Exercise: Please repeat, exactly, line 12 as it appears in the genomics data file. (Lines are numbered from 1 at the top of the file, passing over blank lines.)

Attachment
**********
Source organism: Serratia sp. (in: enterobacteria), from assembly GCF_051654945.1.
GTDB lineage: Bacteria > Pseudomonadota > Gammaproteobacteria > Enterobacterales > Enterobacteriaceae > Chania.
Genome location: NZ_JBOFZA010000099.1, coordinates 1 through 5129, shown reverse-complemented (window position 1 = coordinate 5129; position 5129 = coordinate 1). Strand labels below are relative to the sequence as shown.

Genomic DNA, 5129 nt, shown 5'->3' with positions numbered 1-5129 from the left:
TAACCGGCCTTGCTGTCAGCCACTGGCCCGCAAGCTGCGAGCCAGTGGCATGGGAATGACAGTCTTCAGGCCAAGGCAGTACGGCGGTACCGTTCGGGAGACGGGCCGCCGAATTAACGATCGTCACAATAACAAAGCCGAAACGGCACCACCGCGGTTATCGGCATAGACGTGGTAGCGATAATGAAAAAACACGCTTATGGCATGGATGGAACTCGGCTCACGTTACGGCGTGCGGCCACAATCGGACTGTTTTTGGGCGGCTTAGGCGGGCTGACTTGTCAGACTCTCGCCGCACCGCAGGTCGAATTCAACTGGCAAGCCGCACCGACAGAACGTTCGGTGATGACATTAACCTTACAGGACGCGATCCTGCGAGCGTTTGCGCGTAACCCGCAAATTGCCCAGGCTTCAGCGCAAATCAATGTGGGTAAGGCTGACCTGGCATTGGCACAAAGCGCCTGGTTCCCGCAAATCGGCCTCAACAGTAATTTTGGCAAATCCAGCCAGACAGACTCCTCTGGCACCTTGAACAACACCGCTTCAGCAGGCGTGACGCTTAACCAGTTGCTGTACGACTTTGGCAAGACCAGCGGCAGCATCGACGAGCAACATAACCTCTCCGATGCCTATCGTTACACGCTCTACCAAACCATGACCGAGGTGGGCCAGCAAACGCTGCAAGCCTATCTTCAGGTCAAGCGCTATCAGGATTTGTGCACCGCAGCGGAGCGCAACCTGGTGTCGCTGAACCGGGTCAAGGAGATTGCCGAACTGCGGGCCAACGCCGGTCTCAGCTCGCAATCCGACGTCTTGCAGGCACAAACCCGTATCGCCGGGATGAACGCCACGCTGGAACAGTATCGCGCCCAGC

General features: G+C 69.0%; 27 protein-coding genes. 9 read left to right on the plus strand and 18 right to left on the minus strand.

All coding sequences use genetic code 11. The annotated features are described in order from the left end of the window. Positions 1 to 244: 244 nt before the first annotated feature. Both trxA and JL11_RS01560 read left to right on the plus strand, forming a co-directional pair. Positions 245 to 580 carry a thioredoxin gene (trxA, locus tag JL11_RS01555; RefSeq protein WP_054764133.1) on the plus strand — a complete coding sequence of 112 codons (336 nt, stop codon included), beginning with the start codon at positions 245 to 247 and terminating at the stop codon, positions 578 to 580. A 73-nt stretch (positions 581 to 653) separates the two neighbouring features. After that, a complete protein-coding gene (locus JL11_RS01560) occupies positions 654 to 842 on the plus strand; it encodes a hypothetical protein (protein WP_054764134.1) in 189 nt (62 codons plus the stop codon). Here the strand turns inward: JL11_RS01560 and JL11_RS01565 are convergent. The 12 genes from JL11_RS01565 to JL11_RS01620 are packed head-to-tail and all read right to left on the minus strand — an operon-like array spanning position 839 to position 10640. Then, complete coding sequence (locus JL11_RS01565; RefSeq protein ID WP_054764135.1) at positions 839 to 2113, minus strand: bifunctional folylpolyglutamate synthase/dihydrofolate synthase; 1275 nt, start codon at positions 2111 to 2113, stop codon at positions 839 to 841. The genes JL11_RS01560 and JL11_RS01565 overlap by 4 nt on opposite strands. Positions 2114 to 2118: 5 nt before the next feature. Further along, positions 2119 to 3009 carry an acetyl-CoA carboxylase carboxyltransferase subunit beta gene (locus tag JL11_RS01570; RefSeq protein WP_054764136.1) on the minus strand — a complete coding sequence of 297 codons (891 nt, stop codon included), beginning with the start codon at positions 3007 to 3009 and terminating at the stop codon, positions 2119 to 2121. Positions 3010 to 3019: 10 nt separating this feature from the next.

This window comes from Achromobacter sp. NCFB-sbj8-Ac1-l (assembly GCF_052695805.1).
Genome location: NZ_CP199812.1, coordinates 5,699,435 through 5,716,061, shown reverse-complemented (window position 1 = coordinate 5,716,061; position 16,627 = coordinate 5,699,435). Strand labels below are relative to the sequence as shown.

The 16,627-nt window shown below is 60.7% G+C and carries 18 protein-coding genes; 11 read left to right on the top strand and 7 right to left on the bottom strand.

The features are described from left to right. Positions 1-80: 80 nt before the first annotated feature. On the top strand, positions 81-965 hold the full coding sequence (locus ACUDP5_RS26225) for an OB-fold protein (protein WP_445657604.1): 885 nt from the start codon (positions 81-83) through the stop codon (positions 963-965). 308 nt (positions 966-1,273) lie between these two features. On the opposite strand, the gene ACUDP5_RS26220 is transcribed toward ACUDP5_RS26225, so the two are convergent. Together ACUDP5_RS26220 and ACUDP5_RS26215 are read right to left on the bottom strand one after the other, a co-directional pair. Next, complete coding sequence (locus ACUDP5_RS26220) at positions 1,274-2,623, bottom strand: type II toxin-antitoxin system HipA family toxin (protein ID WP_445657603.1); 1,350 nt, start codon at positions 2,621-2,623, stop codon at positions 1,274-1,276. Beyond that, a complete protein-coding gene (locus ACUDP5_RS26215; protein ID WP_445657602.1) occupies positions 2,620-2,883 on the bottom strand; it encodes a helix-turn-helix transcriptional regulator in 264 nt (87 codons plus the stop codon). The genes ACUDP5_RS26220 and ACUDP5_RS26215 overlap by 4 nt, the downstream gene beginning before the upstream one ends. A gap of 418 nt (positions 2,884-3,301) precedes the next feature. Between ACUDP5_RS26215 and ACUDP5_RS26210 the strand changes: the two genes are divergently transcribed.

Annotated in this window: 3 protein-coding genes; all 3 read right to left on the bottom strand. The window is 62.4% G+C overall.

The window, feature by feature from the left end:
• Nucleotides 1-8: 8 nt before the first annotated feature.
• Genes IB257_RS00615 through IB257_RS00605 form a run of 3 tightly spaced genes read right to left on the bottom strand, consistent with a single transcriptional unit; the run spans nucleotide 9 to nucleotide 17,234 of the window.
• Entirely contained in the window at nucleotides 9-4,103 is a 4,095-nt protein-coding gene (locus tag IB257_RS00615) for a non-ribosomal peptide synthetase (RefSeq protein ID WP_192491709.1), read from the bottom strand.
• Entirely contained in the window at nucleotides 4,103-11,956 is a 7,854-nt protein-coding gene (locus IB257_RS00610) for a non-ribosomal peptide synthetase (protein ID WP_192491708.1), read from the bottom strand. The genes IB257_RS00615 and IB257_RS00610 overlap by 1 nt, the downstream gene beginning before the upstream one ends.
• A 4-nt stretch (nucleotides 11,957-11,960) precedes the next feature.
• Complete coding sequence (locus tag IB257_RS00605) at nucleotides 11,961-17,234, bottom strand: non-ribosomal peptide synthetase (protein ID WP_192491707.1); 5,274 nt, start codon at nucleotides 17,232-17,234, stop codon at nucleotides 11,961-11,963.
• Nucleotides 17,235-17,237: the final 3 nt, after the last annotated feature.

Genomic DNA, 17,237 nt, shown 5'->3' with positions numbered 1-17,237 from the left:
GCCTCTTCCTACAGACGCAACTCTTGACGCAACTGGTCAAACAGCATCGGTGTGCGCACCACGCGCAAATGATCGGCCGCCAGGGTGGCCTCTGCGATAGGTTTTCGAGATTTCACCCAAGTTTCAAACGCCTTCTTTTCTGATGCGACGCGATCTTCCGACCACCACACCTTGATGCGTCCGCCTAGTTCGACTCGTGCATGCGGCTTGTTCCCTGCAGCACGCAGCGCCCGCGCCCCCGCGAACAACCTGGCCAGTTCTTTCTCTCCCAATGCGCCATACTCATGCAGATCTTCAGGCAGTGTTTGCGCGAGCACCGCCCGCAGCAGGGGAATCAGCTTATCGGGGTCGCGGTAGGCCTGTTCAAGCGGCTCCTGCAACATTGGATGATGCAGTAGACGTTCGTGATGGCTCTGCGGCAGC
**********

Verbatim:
Annotated in this window: 3 protein-coding genes; all 3 read right to left on the bottom strand. The window is 62.4% G+C overall.